The Google Earth Murders-Chapter 4 Is That A Bone Saw In Your Hand or Are You Just Happy to Kill Me?
Roger Davenport became an official resident of lower Manhattan, when he moved his belongings into an apartment at 90 John Street, the Thursday before Memorial Day. The building sat on a narrow street between Pearl and Gold, and had a spectacular view of another apartment building.
The sounds of construction work filled southern Manhattan, John Street being no exception. Roger spent most of the day getting settled; dodging cement trucks and getting redirected through a series of detours by a collection of unhappy police officers. The pathway to and from his apartment resembled a Tetris game, with the pieces represented by backhoes, mini-bulldozers, and barricades constantly on the move.
The last of Roger’s boxes got dropped off on the Friday before the start of the Memorial Day weekend. He’d missed most of the latter part of the workweek with the move. Gary Kaplan gave him the time off, and Roger needed it because like most Manhattanites he had become very insular in his previous neighborhood, the Upper West Side. His geographical illiteracy outside of UWS, as it was called, had him taking longer to find grocery stores and set up cable and internet and other services. He knew little about the world below Lincoln Center; East of Central Park; and North of Zabar’s.
He spoke with his boss about the area of southern Manhattan as he sat in a rented barca-lounger and looked at the large open floor plan detailing the 10thfloor of 90 John Street. The apartment he occupied.
“You’ll figure it out, Roger,” said Gary. “After all you figured out the Upper West Side. How long did that take? Only four or five . . . years?”
“That’s funny, chief.”
“Come on. It is on the same island as the Upper West Side. It has bars and restaurants and grocery stores,” said Gary. “At least I think it does. I understand they’re getting television reception there next year.”
Gary heard nothing for a moment, except Roger pushing things around his new apartment.
“Look, Roger,” he said. “Another employee used Google Earth to help them get used to a new place in an unfamiliar part of the country. I’m sure it can aid with southern Manhattan.”
“Google Earth?” He asked. “How did that help?”
Roger got out of the barca-lounger and walked the obstacle course from the living room into the small clubman kitchen. He managed to find the coffee maker during his first feeble attempt at unpacking. He poured another cup, which he would have to drink black until he found a grocery store.
“She said it gave her a more realistic idea of the locale. Where things actually were in relation to her new apartment. Was the grocery store really just down the block, or did she have to go around something to get to it? Was there something closer that might be easier to deal with, but might be more expensive.” Gary continued. “Google Earth gives you the terrain along with a lot of the businesses and subway and bus stops. It’s updated constantly. Not just the photography, but if something new opens, Google isn’t far behind in getting the information onto the application.”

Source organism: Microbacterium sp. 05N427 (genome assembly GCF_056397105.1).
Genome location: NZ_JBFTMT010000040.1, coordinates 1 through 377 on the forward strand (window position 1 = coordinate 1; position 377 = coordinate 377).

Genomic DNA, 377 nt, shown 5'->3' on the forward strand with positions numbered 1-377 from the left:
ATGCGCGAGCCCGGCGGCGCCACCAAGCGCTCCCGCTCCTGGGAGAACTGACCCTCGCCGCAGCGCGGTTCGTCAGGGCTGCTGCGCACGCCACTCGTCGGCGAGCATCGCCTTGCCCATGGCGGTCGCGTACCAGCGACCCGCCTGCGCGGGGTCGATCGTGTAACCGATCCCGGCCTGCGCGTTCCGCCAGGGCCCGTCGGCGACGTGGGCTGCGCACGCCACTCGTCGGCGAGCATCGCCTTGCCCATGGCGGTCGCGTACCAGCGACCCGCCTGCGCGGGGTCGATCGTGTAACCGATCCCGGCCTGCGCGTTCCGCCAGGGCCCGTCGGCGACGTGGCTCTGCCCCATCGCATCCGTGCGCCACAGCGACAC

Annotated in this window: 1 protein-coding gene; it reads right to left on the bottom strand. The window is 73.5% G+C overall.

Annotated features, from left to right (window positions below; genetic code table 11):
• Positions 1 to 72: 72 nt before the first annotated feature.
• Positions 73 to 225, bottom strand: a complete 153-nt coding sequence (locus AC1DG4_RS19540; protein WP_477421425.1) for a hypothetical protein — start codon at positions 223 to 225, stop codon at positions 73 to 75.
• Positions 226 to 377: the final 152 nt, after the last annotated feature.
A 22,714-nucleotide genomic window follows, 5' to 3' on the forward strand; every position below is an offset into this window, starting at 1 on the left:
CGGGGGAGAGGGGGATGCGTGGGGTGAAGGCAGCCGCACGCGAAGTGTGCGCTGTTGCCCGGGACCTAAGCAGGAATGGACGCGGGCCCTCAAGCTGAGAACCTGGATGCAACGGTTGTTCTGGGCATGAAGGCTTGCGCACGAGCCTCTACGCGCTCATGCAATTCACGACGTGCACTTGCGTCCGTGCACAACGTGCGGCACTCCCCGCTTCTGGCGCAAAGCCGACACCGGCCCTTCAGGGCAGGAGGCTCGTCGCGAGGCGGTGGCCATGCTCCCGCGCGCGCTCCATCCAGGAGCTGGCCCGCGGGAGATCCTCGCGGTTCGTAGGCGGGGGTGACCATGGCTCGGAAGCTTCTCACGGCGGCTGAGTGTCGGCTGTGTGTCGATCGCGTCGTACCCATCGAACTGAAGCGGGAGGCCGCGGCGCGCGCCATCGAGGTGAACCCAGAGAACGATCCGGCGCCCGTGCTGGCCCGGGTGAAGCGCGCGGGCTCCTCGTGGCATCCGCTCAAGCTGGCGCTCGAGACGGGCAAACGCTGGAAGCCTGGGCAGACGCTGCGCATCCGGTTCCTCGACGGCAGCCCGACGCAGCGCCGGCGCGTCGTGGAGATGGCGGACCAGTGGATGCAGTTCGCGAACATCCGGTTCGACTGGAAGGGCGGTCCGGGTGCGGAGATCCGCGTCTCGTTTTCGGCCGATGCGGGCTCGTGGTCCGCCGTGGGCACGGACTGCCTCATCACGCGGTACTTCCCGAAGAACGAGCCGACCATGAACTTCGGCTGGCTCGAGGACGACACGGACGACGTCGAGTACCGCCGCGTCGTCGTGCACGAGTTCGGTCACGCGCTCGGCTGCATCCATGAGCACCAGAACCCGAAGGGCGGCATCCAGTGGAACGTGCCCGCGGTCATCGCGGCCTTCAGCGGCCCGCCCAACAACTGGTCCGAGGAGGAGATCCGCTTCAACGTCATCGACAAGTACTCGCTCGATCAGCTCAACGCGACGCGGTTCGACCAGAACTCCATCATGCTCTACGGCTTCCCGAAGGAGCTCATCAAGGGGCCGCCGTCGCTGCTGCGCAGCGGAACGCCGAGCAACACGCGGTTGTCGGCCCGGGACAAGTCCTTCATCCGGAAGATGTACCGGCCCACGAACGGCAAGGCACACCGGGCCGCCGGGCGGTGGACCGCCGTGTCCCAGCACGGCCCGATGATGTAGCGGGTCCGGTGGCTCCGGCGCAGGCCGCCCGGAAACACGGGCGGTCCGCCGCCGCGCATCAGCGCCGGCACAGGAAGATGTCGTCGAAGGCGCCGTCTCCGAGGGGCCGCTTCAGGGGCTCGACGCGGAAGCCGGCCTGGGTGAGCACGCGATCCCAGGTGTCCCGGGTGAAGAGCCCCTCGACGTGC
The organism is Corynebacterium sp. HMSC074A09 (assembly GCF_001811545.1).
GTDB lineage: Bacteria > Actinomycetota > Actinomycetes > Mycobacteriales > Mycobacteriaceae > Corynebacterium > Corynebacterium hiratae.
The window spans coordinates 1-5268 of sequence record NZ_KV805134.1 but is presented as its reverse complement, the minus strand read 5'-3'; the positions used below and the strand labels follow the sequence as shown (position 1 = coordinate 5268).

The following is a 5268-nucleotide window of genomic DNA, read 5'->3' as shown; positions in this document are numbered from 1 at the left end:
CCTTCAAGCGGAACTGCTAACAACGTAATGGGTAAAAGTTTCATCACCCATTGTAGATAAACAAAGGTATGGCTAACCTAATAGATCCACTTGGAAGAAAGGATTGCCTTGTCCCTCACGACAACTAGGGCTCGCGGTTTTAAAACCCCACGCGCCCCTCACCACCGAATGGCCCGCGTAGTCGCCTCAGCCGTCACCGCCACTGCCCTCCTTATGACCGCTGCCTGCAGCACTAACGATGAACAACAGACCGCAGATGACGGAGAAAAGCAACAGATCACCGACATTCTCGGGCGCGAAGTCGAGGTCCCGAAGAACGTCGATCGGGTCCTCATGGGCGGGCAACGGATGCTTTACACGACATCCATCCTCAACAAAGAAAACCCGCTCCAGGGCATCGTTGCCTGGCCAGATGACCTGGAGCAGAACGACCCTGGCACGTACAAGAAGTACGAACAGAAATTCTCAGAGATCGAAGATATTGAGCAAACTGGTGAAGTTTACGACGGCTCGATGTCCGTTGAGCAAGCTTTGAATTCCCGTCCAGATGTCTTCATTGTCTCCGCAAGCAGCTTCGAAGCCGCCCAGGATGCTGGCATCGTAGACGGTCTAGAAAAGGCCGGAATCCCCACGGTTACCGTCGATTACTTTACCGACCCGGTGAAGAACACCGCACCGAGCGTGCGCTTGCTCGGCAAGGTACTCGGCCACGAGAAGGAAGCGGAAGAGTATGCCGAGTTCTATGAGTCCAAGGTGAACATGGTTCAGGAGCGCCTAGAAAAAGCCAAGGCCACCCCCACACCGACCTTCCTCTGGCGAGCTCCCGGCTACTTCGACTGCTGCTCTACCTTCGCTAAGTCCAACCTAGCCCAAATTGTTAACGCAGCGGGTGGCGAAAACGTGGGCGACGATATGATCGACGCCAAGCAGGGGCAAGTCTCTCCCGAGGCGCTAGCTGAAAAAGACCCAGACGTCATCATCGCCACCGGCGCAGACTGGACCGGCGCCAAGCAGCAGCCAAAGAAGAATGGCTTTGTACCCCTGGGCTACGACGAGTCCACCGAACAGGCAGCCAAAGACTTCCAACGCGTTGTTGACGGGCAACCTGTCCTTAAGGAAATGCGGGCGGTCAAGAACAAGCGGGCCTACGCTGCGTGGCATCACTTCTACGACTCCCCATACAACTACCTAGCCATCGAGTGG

“When did you become such an expert?” Asked Roger as he sucked down the coffee. “God, this is awful.”
“Black coffee. I really do have to find a grocery store. Go on.”
“It’s easy to use, Roger. For a creative guy who has an awfully good grasp of so many digital tools, you can be a Luddite.”
“Okay, Gary,” said Roger. “I’ll give it a go. I just have to some of these boxes unpacked and I’ll open up the laptop and take a look.”
“Good,” said Gary. “Call me back if you can’t find Wall Street. I’m pretty sure I know where it is.”
Gary ended the call. Roger walked over to the sink; moved an unopened box out of it; and tossed the remainder of the coffee into the drain.
“Google Earth? Ah, what the heck,” he said as he watched the liquid disappear.
Roger negotiated the obstacle course back towards the barca-lounger. Along the way he gathered up his work backpack and pulled the laptop out of it. He signed in and a bright Red, White and Blue graphic flashed onto the proclaiming the advent of the Memorial Day Holiday and just around the corner, The Fourth of July break as well. Digital reminders that every year for the past 15, he, Patricia and however many kids they had, ventured down to Cape May, New Jersey to spend both Memorial and Independence Days. This year that would not happen, unless they settled things by the 4th of July.
“That is unlikely,” he said to the screen in front of him.
Memorial Day and Independence Day were also the anniversaries of his wedding and engagements to Patricia Davenport nee Hitchcock, respectively.
Another twinge and Roger hit the space bar to clear the screen. He opened a browser and typed in www.googleearth.com. Which did not work, but did redirect him to the company’s main page with a helpful instruction to type Google Earth into the search bar.
And received the requisite message informing him he’d have to download the application, and a Pro version would be available as well . . . for a small fee.
He clicked on the link and it took him to the page where he could download Google Earth. Roger did as instructed and had the icon on his desktop in minutes. He double-clicked on it.
Seconds later the big blue marble of planet Earth spun in front of him. He put the address of 90 John Street in the search window. It gave him the view from over the top of his building and displayed about 16 square blocks of the immediate neighborhood.
If anything could be called square in southern Manhattan. People told Roger, when they found out where he moved that the charm of the Wall Street area existed in the fact that nothing laid out in a grid. It was an old Dutch village and still retained some of the cobblestone streets; blind alleys; and narrow thoroughfares of the original settlement.
“Yes,” he said again to the screen. “Very charming. No straight lines. Dead-ends. Ankle-twisting cobblestones. Charming indeed.”